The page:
Urban Education

Research of Best Practices


Instruction Time

Effective urban educators created additional time for reading, writing, mathematics and science instruction. And, leaders in successful urban schools in high-poverty contexts extended time for instruction during the school day or beyond.
  • Effective urban educators created a mathematics tutoring program for high school students. Participants in the program met on Thursday nights from 7-9 p.m. for 30 weeks. Students in the program improved their mathematics skills and competence.
  • Additional time for instruction is also an integral part of the Success for All (SFA) reading program. Reading instruction in this program is based on current research into the ways children learn to read and write. K-6 students in the program were also offered 90 minutes of uninterrupted reading instruction on a daily basis.
  • Leaders in successful urban schools in high-poverty contexts conducted efforts to reduce disruptions to teaching and increased their school's focus on academic instruction; for example, an uninterrupted 90-minute reading block. Even on shortened days (i.e., snow related), 90 minutes was allotted to reading and language arts.
  • As for instructional time and homework, the average mathematics scores of eight grade students increased as the amount of homework increased. In addition, eighth and twelfth grade students who reported doing mathematics problems every day had higher scores than students who reported doing the problems less frequently (NAEP 2000).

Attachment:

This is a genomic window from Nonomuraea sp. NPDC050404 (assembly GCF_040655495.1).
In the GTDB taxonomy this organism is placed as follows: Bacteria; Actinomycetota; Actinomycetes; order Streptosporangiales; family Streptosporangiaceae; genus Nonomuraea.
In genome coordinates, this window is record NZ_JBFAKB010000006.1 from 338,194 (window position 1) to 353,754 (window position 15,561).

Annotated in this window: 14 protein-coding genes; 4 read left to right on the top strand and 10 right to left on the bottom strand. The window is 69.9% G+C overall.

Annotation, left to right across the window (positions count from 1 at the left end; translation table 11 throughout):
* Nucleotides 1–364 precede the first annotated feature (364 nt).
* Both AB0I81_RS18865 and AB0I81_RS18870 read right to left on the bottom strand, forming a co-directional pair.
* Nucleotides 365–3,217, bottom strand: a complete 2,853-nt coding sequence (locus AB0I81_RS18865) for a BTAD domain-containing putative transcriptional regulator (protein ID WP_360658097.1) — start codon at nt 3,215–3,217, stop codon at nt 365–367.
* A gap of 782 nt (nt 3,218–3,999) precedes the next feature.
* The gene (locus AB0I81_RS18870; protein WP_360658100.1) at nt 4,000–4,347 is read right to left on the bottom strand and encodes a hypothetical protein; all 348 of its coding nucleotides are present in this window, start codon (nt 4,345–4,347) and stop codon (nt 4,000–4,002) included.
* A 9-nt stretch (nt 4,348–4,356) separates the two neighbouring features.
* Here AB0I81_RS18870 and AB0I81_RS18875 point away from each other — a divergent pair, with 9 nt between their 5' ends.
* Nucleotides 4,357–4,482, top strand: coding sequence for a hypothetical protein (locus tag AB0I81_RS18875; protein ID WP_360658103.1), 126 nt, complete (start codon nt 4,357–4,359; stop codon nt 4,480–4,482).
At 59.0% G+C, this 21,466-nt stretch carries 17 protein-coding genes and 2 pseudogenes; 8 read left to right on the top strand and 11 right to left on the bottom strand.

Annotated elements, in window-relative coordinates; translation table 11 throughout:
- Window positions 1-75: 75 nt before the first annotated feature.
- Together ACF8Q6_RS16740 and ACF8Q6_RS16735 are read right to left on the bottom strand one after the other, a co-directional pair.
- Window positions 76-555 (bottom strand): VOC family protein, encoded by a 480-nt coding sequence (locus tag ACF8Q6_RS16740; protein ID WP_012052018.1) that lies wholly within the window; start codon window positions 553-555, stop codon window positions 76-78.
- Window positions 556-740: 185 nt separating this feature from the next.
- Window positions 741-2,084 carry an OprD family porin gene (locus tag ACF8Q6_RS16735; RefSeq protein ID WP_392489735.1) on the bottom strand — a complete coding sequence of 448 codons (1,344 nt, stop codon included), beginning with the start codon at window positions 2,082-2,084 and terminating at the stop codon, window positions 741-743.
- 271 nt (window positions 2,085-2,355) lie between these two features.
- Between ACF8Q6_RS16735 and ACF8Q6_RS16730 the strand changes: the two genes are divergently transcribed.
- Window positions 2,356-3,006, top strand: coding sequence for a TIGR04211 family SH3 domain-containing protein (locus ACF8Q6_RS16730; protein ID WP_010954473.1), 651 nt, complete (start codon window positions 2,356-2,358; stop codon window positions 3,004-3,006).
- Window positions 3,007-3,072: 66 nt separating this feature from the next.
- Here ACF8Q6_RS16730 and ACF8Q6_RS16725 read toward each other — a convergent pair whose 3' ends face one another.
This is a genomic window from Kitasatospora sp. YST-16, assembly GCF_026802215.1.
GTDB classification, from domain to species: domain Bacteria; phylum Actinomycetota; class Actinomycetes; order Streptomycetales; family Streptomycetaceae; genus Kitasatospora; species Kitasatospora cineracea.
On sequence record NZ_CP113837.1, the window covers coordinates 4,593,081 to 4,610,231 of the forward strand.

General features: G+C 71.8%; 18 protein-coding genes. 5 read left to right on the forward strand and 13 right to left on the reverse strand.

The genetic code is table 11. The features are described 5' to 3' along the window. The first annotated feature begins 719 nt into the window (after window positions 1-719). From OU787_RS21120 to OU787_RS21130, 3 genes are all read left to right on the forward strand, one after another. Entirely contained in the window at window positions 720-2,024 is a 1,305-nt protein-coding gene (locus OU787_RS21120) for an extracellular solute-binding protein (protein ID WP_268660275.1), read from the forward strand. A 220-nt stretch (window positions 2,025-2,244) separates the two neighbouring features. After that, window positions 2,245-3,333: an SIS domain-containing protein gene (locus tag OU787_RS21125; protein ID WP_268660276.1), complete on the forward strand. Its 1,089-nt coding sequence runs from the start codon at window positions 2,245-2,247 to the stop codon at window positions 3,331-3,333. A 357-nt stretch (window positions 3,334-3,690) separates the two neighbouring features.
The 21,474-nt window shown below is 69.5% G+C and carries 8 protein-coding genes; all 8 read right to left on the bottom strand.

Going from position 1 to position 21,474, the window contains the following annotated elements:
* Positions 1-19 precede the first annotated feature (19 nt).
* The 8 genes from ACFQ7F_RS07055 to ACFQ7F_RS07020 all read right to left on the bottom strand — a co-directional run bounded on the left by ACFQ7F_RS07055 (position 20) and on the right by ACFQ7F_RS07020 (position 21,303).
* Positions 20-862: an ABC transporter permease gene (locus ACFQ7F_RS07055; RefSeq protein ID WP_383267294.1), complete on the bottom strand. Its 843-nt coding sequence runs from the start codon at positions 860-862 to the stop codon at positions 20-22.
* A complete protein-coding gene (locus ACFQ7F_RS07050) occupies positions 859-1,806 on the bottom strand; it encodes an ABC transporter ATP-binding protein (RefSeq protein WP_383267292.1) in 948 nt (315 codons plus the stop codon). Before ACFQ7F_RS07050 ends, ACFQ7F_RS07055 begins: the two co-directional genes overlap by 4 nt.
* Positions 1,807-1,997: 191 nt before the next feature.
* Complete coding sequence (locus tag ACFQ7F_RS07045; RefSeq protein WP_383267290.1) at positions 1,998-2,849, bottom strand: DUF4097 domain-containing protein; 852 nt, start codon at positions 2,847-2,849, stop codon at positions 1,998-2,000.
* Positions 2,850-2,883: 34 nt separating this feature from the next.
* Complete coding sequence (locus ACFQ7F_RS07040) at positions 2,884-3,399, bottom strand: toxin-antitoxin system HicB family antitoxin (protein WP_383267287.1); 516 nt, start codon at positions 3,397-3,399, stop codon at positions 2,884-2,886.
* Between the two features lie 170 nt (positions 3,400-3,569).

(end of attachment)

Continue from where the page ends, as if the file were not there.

• In 1998, fourth, eighth, and twelfth grade students who reported reading more pages daily in school and for homework had higher average scores than students who reported reading fewer pages daily.
  • Eight and twelfth grade students who wrote more than one draft of an assigned paper had higher writing scores than their peers who were not asked to do so (NAEP 1998). No relationship was discovered between student reports of writing more than one draft and student performance at the elementary level or fourth grade. At all three grades, the more frequently students discussed their studies with someone at home, the better their average writing scores.

Eighth and twelfth grade students who participated in hands-on science activities at least once or twice a week had higher science scores (and were more likely to be at or above the suggested proficiency level) than students who only participated in hands-on activities once or twice a month. No differences were observed at the fourth grade level (NAEP 1999).



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